AMT- Well Over-Taxed

Yesterday we talked about the tax-free life. Today TaxMama hears from Mary in CT, who feels overtaxed. She says, “Can you explain the AMT. How does one qualify for it? My husband and I have a decent combined income (we work long days and my husband works two jobs) but we also pay a bundle in taxes (federal, state, FICA, property, etc).”

Dear Mary,

What an interesting twist to the question of AMT. Wanting to qualify for it!

Sweetheart, that is the last you want to do.

Originally, when created in 1970, the AMT was a way to ensure that the richest folks in the country didn’t get away without paying any taxes. It took that long for Congress to pass the legislation after it was learned that in 1966, 155 taxpayers with AGI over $200,000 paid no income tax.

Before AMT, when someone earned a lot of money, but they could afford the high-priced attorneys and tax professionals, they would learn how to take high deductions and paper losses.
And you’d always hear about the rich never paying taxes.

So, clearly, the AMT was meant to be the solution.

In 1970, this affected about 200 people. According to the Brookings Institution, by 2010, this will affect 33 million people!http://www.brookings.edu/views/op-ed/gale/20040121amt.htm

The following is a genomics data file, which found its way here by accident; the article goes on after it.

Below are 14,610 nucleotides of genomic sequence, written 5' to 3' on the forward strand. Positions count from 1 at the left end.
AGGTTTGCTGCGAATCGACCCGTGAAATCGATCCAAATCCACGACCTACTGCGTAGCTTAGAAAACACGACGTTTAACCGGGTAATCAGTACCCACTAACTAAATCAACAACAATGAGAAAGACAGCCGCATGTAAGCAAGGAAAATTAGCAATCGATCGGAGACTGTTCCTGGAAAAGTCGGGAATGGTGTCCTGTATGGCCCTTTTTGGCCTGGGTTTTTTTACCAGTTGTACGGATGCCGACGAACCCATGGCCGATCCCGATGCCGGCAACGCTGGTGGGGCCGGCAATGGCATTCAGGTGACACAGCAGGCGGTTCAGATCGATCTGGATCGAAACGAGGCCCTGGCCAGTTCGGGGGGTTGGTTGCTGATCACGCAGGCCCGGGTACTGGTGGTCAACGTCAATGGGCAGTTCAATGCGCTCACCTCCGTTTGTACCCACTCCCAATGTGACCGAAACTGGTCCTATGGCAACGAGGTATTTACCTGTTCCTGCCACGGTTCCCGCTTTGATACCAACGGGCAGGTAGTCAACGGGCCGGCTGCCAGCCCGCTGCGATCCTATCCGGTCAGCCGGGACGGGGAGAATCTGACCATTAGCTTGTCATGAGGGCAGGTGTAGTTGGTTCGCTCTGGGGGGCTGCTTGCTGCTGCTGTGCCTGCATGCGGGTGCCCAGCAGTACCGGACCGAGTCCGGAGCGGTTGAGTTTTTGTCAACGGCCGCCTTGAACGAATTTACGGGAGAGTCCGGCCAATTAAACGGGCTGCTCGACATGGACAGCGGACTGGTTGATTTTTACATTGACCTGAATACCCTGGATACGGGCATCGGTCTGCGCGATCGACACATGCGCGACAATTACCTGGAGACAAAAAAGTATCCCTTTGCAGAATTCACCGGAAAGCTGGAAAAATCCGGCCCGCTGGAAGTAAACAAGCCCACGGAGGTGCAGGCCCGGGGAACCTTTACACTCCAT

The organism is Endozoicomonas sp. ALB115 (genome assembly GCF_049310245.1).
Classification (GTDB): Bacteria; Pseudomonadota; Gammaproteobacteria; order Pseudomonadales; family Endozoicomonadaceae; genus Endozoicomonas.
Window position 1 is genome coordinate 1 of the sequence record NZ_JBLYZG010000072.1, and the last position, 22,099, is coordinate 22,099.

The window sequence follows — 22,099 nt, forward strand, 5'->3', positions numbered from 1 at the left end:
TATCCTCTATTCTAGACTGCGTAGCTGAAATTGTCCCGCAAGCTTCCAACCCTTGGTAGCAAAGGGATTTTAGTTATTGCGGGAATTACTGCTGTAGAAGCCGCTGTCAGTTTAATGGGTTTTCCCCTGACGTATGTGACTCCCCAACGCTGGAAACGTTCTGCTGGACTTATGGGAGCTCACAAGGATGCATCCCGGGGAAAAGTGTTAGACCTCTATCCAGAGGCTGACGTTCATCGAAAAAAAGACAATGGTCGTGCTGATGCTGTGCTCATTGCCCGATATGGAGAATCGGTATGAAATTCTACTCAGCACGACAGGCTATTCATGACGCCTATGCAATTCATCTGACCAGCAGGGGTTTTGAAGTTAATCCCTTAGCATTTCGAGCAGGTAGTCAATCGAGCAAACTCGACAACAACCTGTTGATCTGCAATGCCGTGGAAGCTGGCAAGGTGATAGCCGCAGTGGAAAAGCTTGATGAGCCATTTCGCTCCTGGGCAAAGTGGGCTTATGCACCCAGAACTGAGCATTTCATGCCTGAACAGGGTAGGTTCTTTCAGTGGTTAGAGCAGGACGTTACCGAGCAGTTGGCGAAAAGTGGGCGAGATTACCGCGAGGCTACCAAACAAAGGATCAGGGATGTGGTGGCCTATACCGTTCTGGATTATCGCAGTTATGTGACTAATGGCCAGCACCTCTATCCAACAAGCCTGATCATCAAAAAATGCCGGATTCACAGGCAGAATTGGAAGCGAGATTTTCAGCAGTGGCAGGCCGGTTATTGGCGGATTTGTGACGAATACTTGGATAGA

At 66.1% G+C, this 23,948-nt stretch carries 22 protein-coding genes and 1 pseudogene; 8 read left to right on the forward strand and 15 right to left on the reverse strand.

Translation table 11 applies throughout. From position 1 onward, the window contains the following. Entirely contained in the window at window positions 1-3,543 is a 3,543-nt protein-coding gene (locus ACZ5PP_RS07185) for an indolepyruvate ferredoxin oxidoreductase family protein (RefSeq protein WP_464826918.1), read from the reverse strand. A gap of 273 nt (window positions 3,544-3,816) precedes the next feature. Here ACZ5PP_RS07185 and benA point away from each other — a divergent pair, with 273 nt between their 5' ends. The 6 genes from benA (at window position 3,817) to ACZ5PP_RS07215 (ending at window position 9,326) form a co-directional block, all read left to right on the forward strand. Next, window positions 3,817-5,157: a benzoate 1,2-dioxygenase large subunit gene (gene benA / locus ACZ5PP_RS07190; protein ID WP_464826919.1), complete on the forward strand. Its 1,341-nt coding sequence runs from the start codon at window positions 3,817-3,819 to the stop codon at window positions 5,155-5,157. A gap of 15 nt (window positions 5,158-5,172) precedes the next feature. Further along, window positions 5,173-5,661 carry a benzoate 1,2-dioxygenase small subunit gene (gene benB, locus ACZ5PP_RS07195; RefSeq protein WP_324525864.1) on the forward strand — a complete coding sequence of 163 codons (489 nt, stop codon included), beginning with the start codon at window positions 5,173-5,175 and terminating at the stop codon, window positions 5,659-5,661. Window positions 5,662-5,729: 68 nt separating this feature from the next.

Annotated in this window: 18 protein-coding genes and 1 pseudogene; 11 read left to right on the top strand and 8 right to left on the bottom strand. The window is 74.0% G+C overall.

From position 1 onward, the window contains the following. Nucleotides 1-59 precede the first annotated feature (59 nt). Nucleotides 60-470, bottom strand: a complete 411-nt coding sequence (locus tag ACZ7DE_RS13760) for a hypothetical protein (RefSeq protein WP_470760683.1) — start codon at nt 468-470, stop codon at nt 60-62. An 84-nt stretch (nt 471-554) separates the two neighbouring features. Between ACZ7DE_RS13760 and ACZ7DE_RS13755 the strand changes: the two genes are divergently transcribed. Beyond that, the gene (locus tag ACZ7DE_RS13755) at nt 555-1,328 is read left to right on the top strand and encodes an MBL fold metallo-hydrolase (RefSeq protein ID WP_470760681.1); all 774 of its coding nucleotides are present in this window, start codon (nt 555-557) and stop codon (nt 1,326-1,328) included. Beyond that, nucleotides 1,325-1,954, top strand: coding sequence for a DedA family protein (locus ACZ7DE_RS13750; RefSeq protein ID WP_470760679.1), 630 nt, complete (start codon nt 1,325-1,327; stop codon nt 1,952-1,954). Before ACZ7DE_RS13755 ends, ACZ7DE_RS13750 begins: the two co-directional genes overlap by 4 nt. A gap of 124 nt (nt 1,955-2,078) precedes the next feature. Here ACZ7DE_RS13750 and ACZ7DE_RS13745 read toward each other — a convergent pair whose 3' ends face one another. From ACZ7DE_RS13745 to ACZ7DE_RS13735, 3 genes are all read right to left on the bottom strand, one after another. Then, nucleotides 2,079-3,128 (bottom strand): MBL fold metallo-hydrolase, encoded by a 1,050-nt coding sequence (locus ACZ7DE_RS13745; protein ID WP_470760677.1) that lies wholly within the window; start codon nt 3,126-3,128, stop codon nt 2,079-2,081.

The alternative minimum tax is a penalty. It’s not a privilege.

Back then, they were addressing people who earned $200,000 or more – which, at that time, could have bought you half of a city. They were RICH!

Today, however? It affects people with incomes in the $40,000 – $60,000 range.
http://www.irs.gov/pub/irs-pdf/f6251.pdf Which, in a city, barely gives you enough money to cover rent, a car and basic employment taxes – and that’s without buying groceries of cleaning your clothes. Even today, a small percentage of the nation earns over $200,000. They really need to raise the income thresholds – but won’t, since the AMT brings in billions of dollars.

If you want to learn much more about AMT, IRS has a nifty AMT assistant to help you figure out if you’re a victim. http://www.irs.gov/businesses/small/article/0,,id=150703,00.html

Kay Thomas at Fairmark Press has a good explanation of how AMT is computed today.
http://www.fairmark.com/amt/amt101.htm

But if you really want strategy about how to avoid it, well, that’s why the tax pros get paid the big bucks – to develop legal, sensible strategies. The good ones don’t really want to publish their ideas – and they shouldn’t.

And remember, you can find answers to all kinds of other questions about Alternative Minimum Taxes and all kinds of other tax issues, free. Where? Where else? At TaxMama.com

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